They loiter around a home, slip through an unguarded entrance, grab the treasures, and they're off.

It's "home invasion" in the insect world: robber bees.

As resources dwindle, honey bees searching for a free source of sugar invade neighboring colonies, said bee breeder-geneticist Susan Cobey, the manager of the Harry H. Laidlaw Jr. Honey Bee Research in the Department of Entomology at UC Davis.

"It's the stronger hitting on the weak," she said.

The robber bees are after one thing: honey, the UC Davis researcher said. "And they are not neat; they leave the combs messy with wax bits everywhere. This invites other pests, such as ants and yellowjackets, to grab what is left — the pollen and brood."

The robber bee thievery occurs more often in the late summer and early fall, when flowers dry up and preparations for winter stores are necessary for survival.

"Robber bees are opportunists," Cobey said. "As resources become scarce, they scout and look for a sugar source or hives that have few guards, hives with too many holes, or hives with large entrances too big to guard. They also look for colonies under attack by ants or other pests, such as yellowjackets."

Beekeepers can exacerbate the thievery when they open a hive and expose the honey. For the robber bees, smelling and tasting all that honey "is like kids in a candy store," she said. Deadly fights often burst out at the entrance to the hive, as the guard bees gang up on and kill robber bees, pushing their carcasses onto the ground.

"Small hive beetles will join the party, too," Cobey said. "They are very opportunistic. The small hive beetle is another new pest, originally from South Africa that's now in California."

Cobey, who maintains some 50 to 60 hives at the research facility, takes specific precautions in the late summer and early fall. Like beekeepers around the world, she screens or reduces the size of an entrance to a hive. A smaller opening makes it easier for the bee guards to protect their turf from predators.

Robber bee behavior is rare "if colonies are equal in strength and healthy and undisturbed (by pests or beekeepers)," she said. "If colonies are stressed, crowded, diseased or fighting pests, the other bees — as well as other pests — sense this 'weakness' or 'opportunity' and go for it. It's survival of the strongest. Mother Nature isn't always nice."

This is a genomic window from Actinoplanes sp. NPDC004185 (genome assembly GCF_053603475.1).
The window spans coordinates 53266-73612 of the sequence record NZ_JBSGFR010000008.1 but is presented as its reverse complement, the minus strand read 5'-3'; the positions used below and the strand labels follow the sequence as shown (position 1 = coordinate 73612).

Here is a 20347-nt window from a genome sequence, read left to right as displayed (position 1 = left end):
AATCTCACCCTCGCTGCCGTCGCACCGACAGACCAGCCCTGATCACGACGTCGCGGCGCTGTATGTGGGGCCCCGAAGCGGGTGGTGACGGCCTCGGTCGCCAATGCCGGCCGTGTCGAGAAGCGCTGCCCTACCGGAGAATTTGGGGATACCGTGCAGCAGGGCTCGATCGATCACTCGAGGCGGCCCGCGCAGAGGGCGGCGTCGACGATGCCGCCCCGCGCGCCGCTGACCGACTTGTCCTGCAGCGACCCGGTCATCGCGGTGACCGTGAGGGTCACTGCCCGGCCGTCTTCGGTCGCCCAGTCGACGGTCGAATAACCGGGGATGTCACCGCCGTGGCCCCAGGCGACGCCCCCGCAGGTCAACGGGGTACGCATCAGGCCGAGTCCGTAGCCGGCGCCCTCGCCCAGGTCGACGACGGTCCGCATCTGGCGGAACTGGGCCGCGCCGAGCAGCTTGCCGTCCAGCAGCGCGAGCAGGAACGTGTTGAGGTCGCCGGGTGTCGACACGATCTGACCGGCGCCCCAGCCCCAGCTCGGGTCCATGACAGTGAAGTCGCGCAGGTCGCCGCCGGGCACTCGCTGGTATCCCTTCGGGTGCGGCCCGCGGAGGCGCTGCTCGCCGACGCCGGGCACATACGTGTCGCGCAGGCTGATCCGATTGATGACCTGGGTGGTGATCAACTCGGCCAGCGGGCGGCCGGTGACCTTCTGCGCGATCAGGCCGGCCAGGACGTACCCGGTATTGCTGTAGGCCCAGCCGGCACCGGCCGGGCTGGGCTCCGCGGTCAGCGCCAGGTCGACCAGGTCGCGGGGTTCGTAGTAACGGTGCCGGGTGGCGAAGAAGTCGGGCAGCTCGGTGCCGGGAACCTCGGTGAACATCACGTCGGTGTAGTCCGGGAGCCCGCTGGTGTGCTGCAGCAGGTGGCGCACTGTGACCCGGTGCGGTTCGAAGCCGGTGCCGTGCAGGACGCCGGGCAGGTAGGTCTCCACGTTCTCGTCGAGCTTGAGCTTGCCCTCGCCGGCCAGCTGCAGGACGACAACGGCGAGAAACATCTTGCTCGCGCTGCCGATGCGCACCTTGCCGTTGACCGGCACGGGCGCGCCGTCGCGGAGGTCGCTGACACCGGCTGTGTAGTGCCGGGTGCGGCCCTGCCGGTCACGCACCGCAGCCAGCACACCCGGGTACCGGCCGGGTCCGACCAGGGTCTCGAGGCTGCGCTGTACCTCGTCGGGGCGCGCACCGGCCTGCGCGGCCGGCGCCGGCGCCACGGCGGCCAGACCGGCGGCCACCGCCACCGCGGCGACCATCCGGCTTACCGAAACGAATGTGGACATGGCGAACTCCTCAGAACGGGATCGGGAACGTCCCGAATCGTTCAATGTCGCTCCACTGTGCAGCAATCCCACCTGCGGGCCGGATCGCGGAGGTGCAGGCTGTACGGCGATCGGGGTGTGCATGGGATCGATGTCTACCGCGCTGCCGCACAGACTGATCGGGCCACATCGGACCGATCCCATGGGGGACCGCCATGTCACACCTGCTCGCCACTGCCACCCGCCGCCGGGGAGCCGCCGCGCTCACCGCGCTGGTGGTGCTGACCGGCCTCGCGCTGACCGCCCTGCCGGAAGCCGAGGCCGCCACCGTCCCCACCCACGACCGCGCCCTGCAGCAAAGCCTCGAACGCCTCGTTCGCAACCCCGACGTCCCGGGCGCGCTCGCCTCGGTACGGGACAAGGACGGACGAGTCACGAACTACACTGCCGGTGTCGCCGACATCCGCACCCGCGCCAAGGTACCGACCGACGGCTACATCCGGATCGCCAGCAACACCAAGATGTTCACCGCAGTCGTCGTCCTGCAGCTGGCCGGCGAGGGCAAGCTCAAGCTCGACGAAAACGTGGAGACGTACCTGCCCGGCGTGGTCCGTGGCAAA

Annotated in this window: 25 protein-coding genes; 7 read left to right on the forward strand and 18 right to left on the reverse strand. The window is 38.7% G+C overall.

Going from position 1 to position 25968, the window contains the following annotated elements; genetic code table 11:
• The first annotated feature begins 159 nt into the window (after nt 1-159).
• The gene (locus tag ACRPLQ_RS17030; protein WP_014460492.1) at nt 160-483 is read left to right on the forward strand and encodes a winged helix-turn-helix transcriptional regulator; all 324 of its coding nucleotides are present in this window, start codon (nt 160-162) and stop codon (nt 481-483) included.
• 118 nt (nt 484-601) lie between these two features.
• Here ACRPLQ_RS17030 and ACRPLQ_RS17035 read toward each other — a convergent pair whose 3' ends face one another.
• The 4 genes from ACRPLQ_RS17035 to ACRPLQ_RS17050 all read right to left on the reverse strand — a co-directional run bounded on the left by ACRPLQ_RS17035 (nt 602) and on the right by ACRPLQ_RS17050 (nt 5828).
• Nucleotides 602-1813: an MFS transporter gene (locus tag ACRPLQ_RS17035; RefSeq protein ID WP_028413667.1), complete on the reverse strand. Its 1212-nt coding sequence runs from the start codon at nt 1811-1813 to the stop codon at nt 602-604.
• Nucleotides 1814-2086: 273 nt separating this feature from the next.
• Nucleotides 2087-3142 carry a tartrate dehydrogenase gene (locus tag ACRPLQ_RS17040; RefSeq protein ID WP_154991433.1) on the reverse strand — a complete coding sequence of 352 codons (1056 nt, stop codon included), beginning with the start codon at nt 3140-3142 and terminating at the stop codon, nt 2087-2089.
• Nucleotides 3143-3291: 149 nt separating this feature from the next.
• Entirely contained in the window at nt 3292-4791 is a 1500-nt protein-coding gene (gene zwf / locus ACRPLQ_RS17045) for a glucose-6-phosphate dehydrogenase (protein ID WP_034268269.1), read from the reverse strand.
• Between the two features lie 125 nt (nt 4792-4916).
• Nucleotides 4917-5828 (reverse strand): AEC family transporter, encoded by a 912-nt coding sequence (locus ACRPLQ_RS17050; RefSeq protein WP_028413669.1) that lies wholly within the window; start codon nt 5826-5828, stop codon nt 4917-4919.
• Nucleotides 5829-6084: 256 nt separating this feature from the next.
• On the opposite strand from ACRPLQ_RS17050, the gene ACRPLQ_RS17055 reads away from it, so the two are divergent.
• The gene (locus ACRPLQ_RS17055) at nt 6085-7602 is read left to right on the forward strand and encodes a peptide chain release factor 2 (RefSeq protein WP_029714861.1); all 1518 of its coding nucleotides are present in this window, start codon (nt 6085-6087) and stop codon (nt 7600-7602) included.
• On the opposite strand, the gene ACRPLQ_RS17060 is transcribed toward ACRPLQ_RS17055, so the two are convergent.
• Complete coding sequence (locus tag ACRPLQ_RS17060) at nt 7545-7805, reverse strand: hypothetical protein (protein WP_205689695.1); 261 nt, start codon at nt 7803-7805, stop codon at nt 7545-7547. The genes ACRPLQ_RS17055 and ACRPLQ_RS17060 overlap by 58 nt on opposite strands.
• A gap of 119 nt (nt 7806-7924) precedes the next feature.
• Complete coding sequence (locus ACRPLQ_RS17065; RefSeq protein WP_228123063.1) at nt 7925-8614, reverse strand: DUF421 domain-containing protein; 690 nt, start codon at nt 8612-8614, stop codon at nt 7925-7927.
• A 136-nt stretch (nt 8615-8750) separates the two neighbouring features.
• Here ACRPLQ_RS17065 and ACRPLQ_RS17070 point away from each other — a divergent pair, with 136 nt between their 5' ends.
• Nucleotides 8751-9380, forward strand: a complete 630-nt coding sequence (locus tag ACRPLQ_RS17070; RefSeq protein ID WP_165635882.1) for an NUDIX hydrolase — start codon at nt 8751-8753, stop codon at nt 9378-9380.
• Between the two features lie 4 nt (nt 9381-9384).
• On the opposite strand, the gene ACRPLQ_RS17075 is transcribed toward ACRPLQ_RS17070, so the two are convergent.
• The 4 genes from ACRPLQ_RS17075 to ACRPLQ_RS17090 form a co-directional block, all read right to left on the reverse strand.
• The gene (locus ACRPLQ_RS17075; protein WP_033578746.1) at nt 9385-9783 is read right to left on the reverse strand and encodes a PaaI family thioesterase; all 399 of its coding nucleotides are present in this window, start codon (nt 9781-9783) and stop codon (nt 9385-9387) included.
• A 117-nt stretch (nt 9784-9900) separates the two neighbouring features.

Colony collapse disorder, a mysterious phenomenon in which bees abandon their hives, also yields opportunities for robber bees. CCD is thought to be caused by multiple factors, including stress, malnutrition, pesticides, parasites, diseases and changing climate, according to UC Davis Apiculturist Eric Mussen.

Cobey, internationally known for her classes and research on queen bee rearing and queen bee insemination, said the honey bee hive is often referred to as a "superorganism."

"We admire the incredible cooperation of a honey bee hive because of its large and diverse workforce that performs a dynamic range of tasks without conflict," she said. The queen bee lays the eggs and the worker bees (sterile females) do all the work. Besides gathering nectar, pollen and water, the worker bees serve as air conditioners (fanning the queen and the hive with their wings), architects, construction workers, nurses, dancers, guards and undertakers. The only role of the drones is to mate with the queen.

As temperatures drop, fewer "home invasions" will take place, Cobey said. "I like to work in the morning now, as the bees are quiet. As it warms up, the scouts are out and the problem intensifies."

As fall turns to winter, bees cluster and go into a wintering mode, she said. "Foraging is over. This change is more gradual in California, with the milder climate, hence more robber bee activity."

Robber bee behavior does have its pitfalls to the thieves. "A consequence of this robbing is the robbers usually also take home diseases and pests," Cobey said. "This is one way they are spread."